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Octopus

Octopus

The octopus is an invertebrate in the phylum Mollusca (the mollusks), class Cephalopoda, which also includes nautilids, cuttlefish, and squid. Octopi are cephalopod mollusks which are generally considered to be the most advanced members of the class. There are about 220 species of octopus. Octopi are found in every ocean of the world, ranging in size from a tiny Philippine species barely an inch across to giant specimens that measure as much as 13 ft (4 m) in length and weigh 165 lb (75 kg). All octopi are predators.

The octopus has no hard, protective shell; instead, its boneless body is covered by the soft mantle. The body of the octopus is rounded, like a head, and positioned, apparently, above the octopuss eyes, which makes it look even more head like. The eyes are one of the octopuss most striking features, and are comparable in complexity and design to human eyes.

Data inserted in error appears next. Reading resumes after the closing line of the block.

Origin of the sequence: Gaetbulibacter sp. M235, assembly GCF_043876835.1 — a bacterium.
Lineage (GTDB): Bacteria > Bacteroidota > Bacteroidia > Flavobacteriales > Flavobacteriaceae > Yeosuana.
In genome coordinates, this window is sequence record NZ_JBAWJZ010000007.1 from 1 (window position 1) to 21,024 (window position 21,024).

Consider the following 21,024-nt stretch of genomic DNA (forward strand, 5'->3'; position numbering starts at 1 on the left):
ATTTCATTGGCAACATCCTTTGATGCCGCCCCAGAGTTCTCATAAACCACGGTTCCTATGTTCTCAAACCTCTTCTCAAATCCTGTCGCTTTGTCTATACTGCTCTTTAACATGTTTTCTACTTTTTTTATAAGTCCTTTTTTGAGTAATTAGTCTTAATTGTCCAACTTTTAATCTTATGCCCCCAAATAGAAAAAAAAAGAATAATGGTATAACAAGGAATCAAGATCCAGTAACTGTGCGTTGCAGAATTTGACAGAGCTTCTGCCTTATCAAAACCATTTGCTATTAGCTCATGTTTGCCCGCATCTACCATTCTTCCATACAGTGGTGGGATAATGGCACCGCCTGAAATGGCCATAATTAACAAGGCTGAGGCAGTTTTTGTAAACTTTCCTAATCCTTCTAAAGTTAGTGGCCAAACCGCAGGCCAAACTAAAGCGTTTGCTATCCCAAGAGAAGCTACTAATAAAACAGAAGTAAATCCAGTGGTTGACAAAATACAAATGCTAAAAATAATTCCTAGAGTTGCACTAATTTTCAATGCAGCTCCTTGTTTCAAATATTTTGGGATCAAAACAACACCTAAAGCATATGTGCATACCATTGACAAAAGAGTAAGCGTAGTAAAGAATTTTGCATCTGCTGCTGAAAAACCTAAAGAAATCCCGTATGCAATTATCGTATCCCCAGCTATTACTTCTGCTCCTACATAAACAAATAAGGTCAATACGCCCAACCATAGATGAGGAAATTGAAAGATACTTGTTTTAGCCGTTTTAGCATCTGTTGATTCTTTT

The octopus has eight legs, lined with double rows of suction cups, that encircle its parrot-like beak. These cups are powerful; it requires 6 oz (170 g) of force to remove a single attached cup (of typical size), so the combined suction power of dozens of suckers makes a very secure grip. The octopus attaches the suction cups by placing them on the surface it wishes to cling to, and then tightening the tiny muscles at the top of each sucker, producing a vacuum effect.

Each of the octopuss skin cells contains a packet of pigments (red, yellow, blue, brown, and black)